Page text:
Blockchain technology could be a solution to the scams that are populating the web, including Twitter scams. To support it is none other than Jack Dorsey, founder of the social network.
He did so yesterday, September 5, in front of representatives of the US Congressional committee meeting on Energy and Commerce. In short, even if Google seems to be snubbing the subject, Jack Dorsey explains his next move.
To the precise question of the California-based representative, Doris Matsui :
“You previously expressed interest in the broad applications of blockchain technology, including potentially in an effort to verify identity to fight misinformation and scams. What potential applications do you see for blockchain?”
Jack Dorsey replied as follows:
“First and foremost we need to start with the problems that we’re trying to solve and the problems we’re solving for our customers and look at all available technology in order to understand if it could help us accelerate or make those outcomes much better. Blockchain is one that I think has a lot of untapped potential, specifically around distributed trust and distributed enforcement potentially.
We haven’t gone as deep as we’d like just yet in understanding how we might apply this technology to the problems we’re facing at Twitter, but we do have people within the company thinking about it today“.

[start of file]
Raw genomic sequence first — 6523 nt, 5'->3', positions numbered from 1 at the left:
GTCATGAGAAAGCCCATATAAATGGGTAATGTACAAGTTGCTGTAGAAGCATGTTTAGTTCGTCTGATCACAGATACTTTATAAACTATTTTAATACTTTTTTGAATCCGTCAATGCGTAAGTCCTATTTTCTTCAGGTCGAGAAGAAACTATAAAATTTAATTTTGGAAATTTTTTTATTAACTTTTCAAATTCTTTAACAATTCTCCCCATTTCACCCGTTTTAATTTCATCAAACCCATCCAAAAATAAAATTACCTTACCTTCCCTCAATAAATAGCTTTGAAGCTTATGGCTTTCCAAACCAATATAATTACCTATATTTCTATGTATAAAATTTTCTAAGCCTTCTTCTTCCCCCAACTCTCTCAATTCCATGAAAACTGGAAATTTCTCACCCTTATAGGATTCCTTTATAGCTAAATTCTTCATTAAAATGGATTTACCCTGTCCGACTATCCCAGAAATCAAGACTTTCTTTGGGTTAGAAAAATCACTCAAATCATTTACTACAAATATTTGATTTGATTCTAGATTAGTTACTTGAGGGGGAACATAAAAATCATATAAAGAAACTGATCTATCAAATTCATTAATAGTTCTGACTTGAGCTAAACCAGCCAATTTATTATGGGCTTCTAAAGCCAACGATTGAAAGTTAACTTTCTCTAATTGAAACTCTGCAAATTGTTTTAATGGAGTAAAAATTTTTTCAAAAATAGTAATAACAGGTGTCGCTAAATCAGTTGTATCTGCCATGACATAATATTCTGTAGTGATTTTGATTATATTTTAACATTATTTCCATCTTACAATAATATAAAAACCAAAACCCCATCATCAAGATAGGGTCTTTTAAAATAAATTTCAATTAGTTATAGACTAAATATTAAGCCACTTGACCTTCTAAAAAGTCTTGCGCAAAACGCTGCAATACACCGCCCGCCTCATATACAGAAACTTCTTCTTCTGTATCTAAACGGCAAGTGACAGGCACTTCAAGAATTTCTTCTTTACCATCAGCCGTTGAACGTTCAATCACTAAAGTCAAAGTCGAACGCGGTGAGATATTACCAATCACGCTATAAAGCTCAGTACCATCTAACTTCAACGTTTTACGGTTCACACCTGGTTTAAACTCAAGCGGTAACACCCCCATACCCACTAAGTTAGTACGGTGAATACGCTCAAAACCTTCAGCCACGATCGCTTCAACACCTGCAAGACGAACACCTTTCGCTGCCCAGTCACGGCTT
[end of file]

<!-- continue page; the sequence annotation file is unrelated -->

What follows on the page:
It is well known that Dorsey favours the crypto and blockchain world, as already stated last May in an interview: “I hope that the BTC will become the currency of the Internet“.
Dorsey is also the CEO of Payment processor Square which offers among its many services the mobile app Cash, where bitcoin was also introduced.
But the discussion on the solution for online scams does not involve the use of cryptocurrencies, but technologies capable of tracking and eliminating unidentified accounts.
Dorsey highlights the difference between Twitter and other giants such as Facebook and Google regarding the involvement of sensitive data, stating that unlike others, Twitter is mostly public and therefore more exposed to online scams.
In fact, in the past, Twitter was one of the first social networks to be used for cryptocurrency Twitter scams, and this is due to the ease in creating fake accounts or inserting real bots with the aim of deceiving and robbing users.
It is common to find multiple fake profiles of famous influencers or celebrities, used to offer followers cryptocurrencies as a gift, in exchange for voluntary access to platforms where you then need to pay something in the form of registration, mining fees and so on.